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Alaska State Fair: Record Concert Sales and Strong Attendance
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There was much good news at the Alaska State Fair this year. The lively event, located in Palmer, Alaska, featured a theme appropriate to the region, Beyond the Mountains.

This year brought increased attendance over 2022, and while official attendance numbers are not yet in, figures from the first five days revealed over 30% more visitors attended this year than last. Concert ticket sales and crop entries both set records, and there was also a new all-time high made in the amount raised for a 4-H livestock auction.

Music hit a high note, with the 2023 AT&T Concert Series at the ConocoPhillips Borealis Theatre offering thirteen different performers, two of which were sold out: Noah Kahan and Yung Gravy. Among the many other popular musical performers were Little River Band, Noah Cyrus, Turnpike Troubadours, Blues Traveler, Flogging Molly, and Megadeth. Concert ticket pricing varied between $39 and $69.

Two returning fair favorites were also sold out, the Demolition Derby and All-Star Monster Truck shows, priced at $13 and $15 respectively for adults, $9 and $10 for kids.

As to Ag and animals, both were plentiful and successful at this year's fair. The 4H Junior Market Auction raised $510,000 to benefit 4H participants, a large increase over last year's $419,957. In all, 107 animals were sold.

Entries for contest events themselves swelled this year, bringing in some 2,011 exhibitors offering a range of 7,506 entries including art, quilts, livestock, poultry, and floral arts. State records were set for crops such as hot pepper, rhubarb, horseradish, and leek, while a mammoth 2,023.5-pound pumpkin rolled into first place in the 17th Alaska's Midnight Sun Great Pumpkin Weigh-Off. Cabbage came in large too - a 113-pound cabbage earned first place at the 27th Annual Giant Cabbage Weigh-Off. When the fair concluded, the Alaska Wildlife Conservation Center fed these and other veggie treats to the bears.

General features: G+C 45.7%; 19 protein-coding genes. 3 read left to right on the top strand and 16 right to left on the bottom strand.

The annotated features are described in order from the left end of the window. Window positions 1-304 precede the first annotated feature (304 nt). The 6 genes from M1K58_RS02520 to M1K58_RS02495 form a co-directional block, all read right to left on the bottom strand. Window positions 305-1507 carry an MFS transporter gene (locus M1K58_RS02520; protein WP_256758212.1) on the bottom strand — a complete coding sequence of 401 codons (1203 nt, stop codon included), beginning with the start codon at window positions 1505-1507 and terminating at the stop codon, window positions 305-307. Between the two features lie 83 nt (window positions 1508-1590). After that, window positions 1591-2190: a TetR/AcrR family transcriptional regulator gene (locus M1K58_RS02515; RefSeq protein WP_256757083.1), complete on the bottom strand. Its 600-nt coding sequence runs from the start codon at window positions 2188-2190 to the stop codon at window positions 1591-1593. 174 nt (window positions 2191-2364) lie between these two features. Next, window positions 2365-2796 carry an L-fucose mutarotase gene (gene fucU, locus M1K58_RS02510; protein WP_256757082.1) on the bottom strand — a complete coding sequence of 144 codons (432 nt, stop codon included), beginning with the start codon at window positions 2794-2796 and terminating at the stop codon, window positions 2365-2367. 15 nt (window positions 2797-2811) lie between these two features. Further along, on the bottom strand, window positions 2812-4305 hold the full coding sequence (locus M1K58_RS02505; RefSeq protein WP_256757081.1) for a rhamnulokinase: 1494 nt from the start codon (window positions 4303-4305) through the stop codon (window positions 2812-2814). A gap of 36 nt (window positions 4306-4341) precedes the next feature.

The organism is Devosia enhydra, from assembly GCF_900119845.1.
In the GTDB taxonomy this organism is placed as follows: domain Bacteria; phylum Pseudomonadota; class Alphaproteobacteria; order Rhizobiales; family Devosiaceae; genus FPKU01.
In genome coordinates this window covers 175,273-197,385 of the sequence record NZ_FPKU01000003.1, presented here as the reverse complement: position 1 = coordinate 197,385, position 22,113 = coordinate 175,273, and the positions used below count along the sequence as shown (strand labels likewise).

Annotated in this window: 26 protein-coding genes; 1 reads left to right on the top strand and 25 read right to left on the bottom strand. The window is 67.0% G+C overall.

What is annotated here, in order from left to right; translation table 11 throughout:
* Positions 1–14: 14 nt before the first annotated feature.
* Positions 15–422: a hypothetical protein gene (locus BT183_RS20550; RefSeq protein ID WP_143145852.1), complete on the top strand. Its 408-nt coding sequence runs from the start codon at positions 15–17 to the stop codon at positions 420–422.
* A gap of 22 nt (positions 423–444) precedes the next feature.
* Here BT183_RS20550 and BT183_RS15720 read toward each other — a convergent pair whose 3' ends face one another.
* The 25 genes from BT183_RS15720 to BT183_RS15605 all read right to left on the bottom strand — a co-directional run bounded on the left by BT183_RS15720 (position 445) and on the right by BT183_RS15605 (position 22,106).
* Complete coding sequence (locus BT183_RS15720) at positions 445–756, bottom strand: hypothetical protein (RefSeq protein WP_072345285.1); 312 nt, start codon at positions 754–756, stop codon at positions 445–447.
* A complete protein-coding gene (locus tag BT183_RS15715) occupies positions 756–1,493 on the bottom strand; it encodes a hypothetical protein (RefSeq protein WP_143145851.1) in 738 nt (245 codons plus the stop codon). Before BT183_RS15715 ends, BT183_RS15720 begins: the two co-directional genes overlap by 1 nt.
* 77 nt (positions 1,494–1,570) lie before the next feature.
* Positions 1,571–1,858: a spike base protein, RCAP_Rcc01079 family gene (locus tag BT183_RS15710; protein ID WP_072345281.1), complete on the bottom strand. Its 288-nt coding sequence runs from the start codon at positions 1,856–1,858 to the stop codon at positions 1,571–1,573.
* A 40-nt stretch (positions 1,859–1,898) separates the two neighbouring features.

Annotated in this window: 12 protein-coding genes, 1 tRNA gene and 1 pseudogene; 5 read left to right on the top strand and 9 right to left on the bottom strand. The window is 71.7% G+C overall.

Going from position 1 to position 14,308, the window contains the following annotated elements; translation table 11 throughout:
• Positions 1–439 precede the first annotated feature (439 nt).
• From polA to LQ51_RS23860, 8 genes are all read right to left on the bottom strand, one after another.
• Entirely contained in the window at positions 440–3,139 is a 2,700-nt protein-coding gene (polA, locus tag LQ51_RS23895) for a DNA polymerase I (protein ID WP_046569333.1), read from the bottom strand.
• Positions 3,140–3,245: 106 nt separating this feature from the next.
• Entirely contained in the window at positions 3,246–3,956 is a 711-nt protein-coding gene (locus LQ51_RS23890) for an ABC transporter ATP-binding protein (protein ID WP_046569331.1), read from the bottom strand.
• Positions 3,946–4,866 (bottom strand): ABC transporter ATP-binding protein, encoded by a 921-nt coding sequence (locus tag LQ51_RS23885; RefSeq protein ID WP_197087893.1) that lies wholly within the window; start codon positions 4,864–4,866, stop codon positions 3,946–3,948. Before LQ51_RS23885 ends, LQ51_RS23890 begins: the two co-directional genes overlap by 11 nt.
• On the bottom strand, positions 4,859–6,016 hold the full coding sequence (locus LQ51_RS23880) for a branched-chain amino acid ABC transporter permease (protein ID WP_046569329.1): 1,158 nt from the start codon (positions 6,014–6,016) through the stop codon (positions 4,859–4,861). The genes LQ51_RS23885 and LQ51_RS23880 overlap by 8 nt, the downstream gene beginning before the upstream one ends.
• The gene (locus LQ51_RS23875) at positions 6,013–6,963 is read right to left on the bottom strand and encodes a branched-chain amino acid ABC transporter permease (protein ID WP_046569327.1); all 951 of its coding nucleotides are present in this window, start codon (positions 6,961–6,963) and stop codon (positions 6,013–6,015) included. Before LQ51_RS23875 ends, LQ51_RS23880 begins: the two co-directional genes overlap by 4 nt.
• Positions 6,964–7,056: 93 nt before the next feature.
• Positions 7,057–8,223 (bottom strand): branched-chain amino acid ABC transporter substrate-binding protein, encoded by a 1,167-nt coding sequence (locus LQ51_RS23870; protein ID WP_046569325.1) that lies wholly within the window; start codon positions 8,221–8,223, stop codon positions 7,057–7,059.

Other contests to be entered and celebrated included the Alaskan Grown Cheesecake Contest, Cabbage Limerick Contest, Beyond the Mountains Cake Contest, As American as Apple Pie Contest, and the Just 4 Kids Cookie Contest, among others. New this year was an appetizer contest. A special contest featured recycled yard art.

Fair admission was $12 for adults, $8 for kids and seniors, if purchased in advance online; regular admission was $14 for adults, $9 for kids and seniors. Adult season passes saved 67% on regular admission and were priced at $75, for seniors the passes were $55, and for youth, $45.

Seniors received a $3 special admission price on AARP day at the fair between the hours of 11 a.m. and 2 p.m.

This year all attendees received a nice free perk: parking. According to fair staff, free parking will also be the case next year to mitigate the effects of road construction in the area.

The carnival was operated by Golden Wheel Amusements, which is headquartered in Alaska. The fair is the carnival's largest event annually, and as such, brought out all the big rides. Among the most popular: the Century Wheel, Zipper, AfterShock Roller Coaster, Z Force, and the Whirlwind.